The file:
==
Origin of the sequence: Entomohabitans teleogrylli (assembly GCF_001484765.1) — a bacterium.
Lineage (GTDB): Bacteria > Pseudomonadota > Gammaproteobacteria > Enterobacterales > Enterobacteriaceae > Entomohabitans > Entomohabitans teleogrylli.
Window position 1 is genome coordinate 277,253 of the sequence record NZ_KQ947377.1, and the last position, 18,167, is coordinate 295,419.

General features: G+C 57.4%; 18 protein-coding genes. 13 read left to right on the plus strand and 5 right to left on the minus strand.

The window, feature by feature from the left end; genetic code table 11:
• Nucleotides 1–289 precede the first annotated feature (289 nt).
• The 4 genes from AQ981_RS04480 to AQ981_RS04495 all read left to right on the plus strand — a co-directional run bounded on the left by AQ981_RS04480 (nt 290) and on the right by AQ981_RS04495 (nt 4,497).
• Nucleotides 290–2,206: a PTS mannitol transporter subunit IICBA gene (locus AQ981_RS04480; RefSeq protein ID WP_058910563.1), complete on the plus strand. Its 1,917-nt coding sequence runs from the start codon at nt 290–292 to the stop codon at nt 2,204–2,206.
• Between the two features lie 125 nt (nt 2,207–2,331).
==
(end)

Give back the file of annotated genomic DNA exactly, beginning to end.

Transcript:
Origin of the sequence: Entomohabitans teleogrylli (assembly GCF_001484765.1) — a bacterium.
Lineage (GTDB): Bacteria > Pseudomonadota > Gammaproteobacteria > Enterobacterales > Enterobacteriaceae > Entomohabitans > Entomohabitans teleogrylli.
Window position 1 is genome coordinate 277,253 of the sequence record NZ_KQ947377.1, and the last position, 18,167, is coordinate 295,419.

General features: G+C 57.4%; 18 protein-coding genes. 13 read left to right on the plus strand and 5 right to left on the minus strand.

The window, feature by feature from the left end; genetic code table 11:
• Nucleotides 1–289 precede the first annotated feature (289 nt).
• The 4 genes from AQ981_RS04480 to AQ981_RS04495 all read left to right on the plus strand — a co-directional run bounded on the left by AQ981_RS04480 (nt 290) and on the right by AQ981_RS04495 (nt 4,497).
• Nucleotides 290–2,206: a PTS mannitol transporter subunit IICBA gene (locus AQ981_RS04480; RefSeq protein ID WP_058910563.1), complete on the plus strand. Its 1,917-nt coding sequence runs from the start codon at nt 290–292 to the stop codon at nt 2,204–2,206.
• Between the two features lie 125 nt (nt 2,207–2,331).